(Note: This article was written for the CityBeat newsletter by our Spring policy intern, Chris Rule, who is in his second year of a Master’s program at the Evans School of Public Affairs)
Visitors to 15th Ave E on Capitol Hill this Monday (4/23) got a special surprise to go with 75 degree weather. On 15th Video and Environmental Works teamed up with landscape architects and the Parfait food truck to make a parklet outside the former fire station that houses their businesses. This was an ideal place to sit on an ideal day to eat ice cream.
Parklets, also called pop-up parks, are cheap and easy ways to add greenery, public seating and other features in neighborhoods where we have a lot of people and a shortage of places to be outside. You may have seen dozens of temporary parklets in September on PARKing Day.
More than a quarter of our land in Seattle is in the public right of way, but most of it is not available for us to linger. Businesses that would like outdoor seating face a web of regulations, and sidewalks are often too narrow to accommodate seating, tables and people passing by. While residents and merchants need space for parking, many also would like street features that attract more pedestrians to the area.
Activating our streets has numerous benefits besides making them more attractive. People who stroll through the neighborhood spend more money visiting local businesses. More eyes on the street help prevent street crime, and promoting walking combats our current epidemic of obesity. Our city departments have been easing the rules over the past few years so that we can use more of our scarce land for all the things we want to see in our city. These include urban agriculture in our planting strips and green stormwater infrastructure that prevents our aging sewers from overflowing. The Seattle Department of Transportation has already streamlined the process for sidewalk cafes and adapted the rules that govern construction sites for sidewalk cafes and food trucks.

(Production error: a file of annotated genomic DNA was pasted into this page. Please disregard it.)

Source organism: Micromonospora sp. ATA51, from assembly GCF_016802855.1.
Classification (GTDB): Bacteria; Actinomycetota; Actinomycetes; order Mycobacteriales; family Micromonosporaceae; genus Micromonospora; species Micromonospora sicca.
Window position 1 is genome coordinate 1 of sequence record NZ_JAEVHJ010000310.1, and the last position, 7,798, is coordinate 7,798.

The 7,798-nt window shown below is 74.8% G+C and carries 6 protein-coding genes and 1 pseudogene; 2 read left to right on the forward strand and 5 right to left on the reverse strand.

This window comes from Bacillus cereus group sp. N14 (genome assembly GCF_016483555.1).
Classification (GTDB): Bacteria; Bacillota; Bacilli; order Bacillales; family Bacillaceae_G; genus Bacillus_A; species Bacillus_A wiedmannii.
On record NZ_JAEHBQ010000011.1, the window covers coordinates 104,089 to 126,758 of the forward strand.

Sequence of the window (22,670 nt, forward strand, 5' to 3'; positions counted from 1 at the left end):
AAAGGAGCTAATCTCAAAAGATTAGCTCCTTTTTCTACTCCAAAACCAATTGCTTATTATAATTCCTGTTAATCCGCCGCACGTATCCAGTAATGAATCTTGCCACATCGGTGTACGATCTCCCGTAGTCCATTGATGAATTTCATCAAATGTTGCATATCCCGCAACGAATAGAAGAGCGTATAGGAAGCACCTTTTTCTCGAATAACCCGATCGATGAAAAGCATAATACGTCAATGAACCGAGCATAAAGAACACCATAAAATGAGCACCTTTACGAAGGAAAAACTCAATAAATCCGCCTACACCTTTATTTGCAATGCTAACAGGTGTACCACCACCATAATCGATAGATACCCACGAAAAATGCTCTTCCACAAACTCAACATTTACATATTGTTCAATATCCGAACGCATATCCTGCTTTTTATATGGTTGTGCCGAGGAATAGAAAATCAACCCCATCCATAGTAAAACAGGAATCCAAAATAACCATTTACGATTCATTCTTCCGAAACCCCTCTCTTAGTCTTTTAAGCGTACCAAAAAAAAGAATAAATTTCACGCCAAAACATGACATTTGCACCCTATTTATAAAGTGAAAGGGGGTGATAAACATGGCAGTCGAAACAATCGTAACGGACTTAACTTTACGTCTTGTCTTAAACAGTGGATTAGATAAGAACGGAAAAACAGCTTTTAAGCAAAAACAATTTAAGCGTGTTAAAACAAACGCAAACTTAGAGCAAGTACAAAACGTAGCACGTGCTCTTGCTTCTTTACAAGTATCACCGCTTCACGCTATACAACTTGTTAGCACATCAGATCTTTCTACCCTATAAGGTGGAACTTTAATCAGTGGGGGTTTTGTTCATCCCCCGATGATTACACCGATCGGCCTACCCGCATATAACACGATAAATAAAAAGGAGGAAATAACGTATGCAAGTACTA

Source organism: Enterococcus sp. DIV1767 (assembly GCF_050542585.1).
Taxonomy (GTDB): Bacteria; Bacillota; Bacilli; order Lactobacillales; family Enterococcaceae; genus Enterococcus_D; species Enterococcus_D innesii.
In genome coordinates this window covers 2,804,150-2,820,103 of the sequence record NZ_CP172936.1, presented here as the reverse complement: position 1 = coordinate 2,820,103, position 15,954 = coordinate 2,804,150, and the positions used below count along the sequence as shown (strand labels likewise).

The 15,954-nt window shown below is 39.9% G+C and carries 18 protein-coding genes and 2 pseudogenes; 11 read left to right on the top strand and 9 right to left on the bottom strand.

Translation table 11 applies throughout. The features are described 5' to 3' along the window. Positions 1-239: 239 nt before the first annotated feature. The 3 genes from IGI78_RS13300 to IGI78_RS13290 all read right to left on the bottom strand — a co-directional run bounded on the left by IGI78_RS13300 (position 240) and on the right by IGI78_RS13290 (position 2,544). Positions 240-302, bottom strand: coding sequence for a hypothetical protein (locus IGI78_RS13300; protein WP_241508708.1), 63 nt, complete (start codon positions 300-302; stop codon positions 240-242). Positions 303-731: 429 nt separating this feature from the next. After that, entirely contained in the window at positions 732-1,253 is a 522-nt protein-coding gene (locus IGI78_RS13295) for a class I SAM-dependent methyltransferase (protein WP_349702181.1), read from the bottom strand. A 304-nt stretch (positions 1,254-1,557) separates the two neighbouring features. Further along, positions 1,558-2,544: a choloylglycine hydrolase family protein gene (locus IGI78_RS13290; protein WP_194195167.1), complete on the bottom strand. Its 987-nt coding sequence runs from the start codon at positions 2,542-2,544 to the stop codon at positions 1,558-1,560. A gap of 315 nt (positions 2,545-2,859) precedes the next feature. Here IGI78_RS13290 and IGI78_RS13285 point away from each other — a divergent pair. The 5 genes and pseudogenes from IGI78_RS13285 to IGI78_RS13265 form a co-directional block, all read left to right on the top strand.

Now SDOT is taking up parklets. San Francisco and several other cities have policies and processes that we might look to as we decide where it is fair and appropriate to create a parklet. These allow community groups or businesses to apply for about two parking spaces – with clear rules and a public process for comments for and against. With some effort and attention, we should be able to have a pilot program in Seattle by this summer. Imagine if there were more places to spend time outdoors, even if only for the summer. Parklets seem to me like a cost-effective and attractive solution.
Would you like to see more outdoor amenities where you live, work, shop or play? Fill out this short survey to share your ideas for how we can activate our public space.
Here are some additional pictures of parklets taken by legislative aide, Esther Handy, on a recent visit to San Francisco.